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Civil War Soldiers - Osterhaus

Osterhaus, Peter J., major-general, U.S. Army, was born in Coblentz, Germany, Jan. 4, 1823. He immigrated to the United States in 1849, settling in Belleville, Ill., and at the outbreak of the Civil war was commissioned major of a battalion in the 2nd Mo. infantry, with which he took part in the actions at Dug springs and Wilson's creek. He was commissioned colonel of the 12th Mo. regiment, Dec. 19, 1861, and commanded a brigade under Gen. John C. Fremont, a division under Gen. Samuel R. Curtis at Pea ridge, in March, 1862, and one of the three divisions of the Army of the Southwest in May of that year. He was commissioned brigadier- general of volunteers, June 9, 1862, and commanded a division in the capture of Arkansas Post and subsequently in the Vicksburg campaign. He commanded the 1st division of the 15th corps of Grant's army in the operations at Chattanooga and at the battle of Missionary ridge, where he particularly distinguished himself, and he subsequently participated in the Atlanta campaign, the march through Georgia, and the campaign of the Carolinas. During the absence of Gen. Logan, from Sept. 1, 1864, to Jan., 1865, he commanded the 15th army corps, Army of the Tennessee, having been promoted major-general, July 23, 1864. He acted as chief of staff to Gen. Canby at the surrender of Gen. E. Kirby Smith, and afterwards commanded the military district of Mississippi until Jan. 15, 1866, when he was honorably mustered out. Gen. Osterhaus was United States consul at Lyons, France, 1866-77, then returned to New York city, where for several years he engaged in manufacturing and exporting hardware, and he subsequently removed to Mannheim, Germany, where he continued the business.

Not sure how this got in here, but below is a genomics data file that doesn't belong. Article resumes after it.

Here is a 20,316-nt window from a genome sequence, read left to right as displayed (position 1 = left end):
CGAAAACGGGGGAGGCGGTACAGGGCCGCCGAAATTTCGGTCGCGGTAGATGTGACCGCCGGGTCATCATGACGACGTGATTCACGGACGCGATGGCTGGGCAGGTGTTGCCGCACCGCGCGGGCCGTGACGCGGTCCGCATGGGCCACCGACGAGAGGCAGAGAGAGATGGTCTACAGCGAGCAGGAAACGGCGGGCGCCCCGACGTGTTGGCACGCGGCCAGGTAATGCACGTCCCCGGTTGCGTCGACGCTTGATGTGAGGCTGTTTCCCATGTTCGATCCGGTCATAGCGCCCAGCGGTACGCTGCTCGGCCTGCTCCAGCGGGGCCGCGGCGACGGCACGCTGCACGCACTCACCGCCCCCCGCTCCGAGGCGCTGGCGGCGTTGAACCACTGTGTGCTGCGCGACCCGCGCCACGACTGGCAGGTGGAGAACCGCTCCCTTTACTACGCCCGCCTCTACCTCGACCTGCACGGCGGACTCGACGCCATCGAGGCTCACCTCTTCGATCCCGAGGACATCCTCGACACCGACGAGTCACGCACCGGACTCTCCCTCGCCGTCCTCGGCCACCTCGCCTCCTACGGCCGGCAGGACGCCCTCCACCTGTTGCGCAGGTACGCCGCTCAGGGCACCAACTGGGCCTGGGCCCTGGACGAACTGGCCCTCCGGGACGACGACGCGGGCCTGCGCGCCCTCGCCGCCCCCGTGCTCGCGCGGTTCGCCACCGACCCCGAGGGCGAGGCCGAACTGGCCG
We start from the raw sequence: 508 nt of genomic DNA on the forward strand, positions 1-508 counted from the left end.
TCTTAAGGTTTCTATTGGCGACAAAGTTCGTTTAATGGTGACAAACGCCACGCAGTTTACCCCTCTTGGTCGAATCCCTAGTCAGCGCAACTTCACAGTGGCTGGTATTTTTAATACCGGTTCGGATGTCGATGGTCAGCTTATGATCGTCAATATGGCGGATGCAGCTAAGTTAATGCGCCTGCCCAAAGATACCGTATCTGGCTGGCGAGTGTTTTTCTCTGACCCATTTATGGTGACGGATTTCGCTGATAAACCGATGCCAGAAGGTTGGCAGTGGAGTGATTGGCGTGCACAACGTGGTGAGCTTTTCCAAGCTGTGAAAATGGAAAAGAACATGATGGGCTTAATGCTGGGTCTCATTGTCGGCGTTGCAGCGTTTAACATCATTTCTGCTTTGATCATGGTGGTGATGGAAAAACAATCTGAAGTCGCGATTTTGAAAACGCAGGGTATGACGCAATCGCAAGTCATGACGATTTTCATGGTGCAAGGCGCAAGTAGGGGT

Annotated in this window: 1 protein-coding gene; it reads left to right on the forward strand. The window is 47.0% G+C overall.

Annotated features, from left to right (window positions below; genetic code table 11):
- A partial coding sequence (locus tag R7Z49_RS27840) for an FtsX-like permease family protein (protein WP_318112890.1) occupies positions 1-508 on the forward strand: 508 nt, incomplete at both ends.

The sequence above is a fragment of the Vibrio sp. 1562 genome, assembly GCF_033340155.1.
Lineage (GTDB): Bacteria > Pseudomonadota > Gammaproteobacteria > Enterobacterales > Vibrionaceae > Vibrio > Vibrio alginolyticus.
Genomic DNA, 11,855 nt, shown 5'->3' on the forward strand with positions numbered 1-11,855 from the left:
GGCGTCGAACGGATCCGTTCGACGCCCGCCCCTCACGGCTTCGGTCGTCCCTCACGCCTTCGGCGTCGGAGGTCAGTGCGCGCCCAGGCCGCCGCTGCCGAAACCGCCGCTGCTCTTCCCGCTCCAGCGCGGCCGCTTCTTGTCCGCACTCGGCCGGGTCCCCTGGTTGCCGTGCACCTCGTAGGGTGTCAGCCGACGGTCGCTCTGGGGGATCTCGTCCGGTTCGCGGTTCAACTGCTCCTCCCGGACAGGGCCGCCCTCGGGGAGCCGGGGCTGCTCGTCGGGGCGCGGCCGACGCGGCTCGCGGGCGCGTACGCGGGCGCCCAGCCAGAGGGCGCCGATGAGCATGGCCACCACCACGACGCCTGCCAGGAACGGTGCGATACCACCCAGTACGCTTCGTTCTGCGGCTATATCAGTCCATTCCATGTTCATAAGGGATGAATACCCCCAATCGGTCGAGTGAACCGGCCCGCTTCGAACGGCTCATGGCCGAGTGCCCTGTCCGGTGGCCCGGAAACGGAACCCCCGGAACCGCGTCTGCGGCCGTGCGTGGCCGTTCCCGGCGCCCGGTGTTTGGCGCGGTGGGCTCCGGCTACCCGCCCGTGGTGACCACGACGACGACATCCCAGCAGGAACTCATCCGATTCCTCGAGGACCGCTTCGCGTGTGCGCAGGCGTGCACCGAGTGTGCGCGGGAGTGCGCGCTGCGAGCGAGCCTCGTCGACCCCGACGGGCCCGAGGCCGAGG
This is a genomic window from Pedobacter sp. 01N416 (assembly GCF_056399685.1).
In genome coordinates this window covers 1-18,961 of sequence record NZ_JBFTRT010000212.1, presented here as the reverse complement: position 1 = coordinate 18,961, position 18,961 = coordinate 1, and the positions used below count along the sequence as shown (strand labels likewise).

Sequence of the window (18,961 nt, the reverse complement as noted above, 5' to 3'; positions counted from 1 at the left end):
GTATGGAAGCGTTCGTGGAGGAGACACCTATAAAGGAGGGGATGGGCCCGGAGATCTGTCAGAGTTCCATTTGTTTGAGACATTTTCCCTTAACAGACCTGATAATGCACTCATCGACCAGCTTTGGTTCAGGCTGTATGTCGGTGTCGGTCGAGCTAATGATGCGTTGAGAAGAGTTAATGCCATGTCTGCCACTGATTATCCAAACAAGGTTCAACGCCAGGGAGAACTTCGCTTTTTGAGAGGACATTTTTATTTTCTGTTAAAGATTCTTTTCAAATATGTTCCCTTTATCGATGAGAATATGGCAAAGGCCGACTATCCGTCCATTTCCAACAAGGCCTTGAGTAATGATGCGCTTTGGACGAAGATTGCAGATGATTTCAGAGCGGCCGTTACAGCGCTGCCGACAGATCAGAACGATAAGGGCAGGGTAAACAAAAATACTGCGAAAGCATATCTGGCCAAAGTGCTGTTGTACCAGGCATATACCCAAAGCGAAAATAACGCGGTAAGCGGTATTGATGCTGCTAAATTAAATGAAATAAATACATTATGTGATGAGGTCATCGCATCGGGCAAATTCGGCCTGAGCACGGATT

Source: The Union Army: A History of Military Affairs in the Loyal States 1861-1865, Volume 8 Biographical, 1908

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